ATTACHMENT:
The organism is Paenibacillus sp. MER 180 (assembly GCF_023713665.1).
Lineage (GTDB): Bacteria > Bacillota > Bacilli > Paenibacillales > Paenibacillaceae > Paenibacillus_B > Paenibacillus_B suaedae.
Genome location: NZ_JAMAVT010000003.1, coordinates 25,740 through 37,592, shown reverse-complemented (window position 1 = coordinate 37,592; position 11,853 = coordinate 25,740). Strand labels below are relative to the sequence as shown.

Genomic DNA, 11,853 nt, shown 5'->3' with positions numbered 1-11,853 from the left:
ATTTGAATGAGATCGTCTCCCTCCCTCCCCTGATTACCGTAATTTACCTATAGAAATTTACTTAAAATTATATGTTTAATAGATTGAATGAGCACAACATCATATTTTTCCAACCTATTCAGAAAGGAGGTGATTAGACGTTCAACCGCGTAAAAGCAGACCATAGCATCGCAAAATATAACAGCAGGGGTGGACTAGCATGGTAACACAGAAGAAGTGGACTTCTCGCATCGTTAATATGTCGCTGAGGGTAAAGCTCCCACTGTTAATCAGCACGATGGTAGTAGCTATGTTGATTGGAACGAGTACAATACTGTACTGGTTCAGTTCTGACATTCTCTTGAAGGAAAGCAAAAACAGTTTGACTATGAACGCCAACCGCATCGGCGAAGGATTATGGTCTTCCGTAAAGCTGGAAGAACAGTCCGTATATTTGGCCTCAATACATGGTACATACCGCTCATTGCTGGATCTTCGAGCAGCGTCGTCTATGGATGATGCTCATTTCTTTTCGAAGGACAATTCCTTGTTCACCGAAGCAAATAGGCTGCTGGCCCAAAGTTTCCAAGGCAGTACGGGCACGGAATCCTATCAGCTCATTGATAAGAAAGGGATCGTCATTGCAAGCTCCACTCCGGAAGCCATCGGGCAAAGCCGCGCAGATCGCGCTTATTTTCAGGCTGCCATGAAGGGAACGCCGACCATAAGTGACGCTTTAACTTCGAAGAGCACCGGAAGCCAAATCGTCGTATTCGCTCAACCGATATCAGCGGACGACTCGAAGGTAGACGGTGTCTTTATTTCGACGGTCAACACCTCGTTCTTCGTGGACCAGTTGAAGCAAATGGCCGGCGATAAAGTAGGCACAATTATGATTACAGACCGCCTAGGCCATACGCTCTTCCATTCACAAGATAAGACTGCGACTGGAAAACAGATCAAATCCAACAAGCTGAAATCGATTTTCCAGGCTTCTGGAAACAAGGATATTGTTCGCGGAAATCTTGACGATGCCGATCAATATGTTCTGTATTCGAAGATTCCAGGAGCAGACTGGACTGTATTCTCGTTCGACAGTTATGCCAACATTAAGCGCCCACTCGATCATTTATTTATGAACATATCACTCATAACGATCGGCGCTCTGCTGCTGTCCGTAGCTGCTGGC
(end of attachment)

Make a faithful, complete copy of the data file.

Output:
The organism is Paenibacillus sp. MER 180 (assembly GCF_023713665.1).
Lineage (GTDB): Bacteria > Bacillota > Bacilli > Paenibacillales > Paenibacillaceae > Paenibacillus_B > Paenibacillus_B suaedae.
Genome location: NZ_JAMAVT010000003.1, coordinates 25,740 through 37,592, shown reverse-complemented (window position 1 = coordinate 37,592; position 11,853 = coordinate 25,740). Strand labels below are relative to the sequence as shown.

Genomic DNA, 11,853 nt, shown 5'->3' with positions numbered 1-11,853 from the left:
ATTTGAATGAGATCGTCTCCCTCCCTCCCCTGATTACCGTAATTTACCTATAGAAATTTACTTAAAATTATATGTTTAATAGATTGAATGAGCACAACATCATATTTTTCCAACCTATTCAGAAAGGAGGTGATTAGACGTTCAACCGCGTAAAAGCAGACCATAGCATCGCAAAATATAACAGCAGGGGTGGACTAGCATGGTAACACAGAAGAAGTGGACTTCTCGCATCGTTAATATGTCGCTGAGGGTAAAGCTCCCACTGTTAATCAGCACGATGGTAGTAGCTATGTTGATTGGAACGAGTACAATACTGTACTGGTTCAGTTCTGACATTCTCTTGAAGGAAAGCAAAAACAGTTTGACTATGAACGCCAACCGCATCGGCGAAGGATTATGGTCTTCCGTAAAGCTGGAAGAACAGTCCGTATATTTGGCCTCAATACATGGTACATACCGCTCATTGCTGGATCTTCGAGCAGCGTCGTCTATGGATGATGCTCATTTCTTTTCGAAGGACAATTCCTTGTTCACCGAAGCAAATAGGCTGCTGGCCCAAAGTTTCCAAGGCAGTACGGGCACGGAATCCTATCAGCTCATTGATAAGAAAGGGATCGTCATTGCAAGCTCCACTCCGGAAGCCATCGGGCAAAGCCGCGCAGATCGCGCTTATTTTCAGGCTGCCATGAAGGGAACGCCGACCATAAGTGACGCTTTAACTTCGAAGAGCACCGGAAGCCAAATCGTCGTATTCGCTCAACCGATATCAGCGGACGACTCGAAGGTAGACGGTGTCTTTATTTCGACGGTCAACACCTCGTTCTTCGTGGACCAGTTGAAGCAAATGGCCGGCGATAAAGTAGGCACAATTATGATTACAGACCGCCTAGGCCATACGCTCTTCCATTCACAAGATAAGACTGCGACTGGAAAACAGATCAAATCCAACAAGCTGAAATCGATTTTCCAGGCTTCTGGAAACAAGGATATTGTTCGCGGAAATCTTGACGATGCCGATCAATATGTTCTGTATTCGAAGATTCCAGGAGCAGACTGGACTGTATTCTCGTTCGACAGTTATGCCAACATTAAGCGCCCACTCGATCATTTATTTATGAACATATCACTCATAACGATCGGCGCTCTGCTGCTGTCCGTAGCTGCTGGC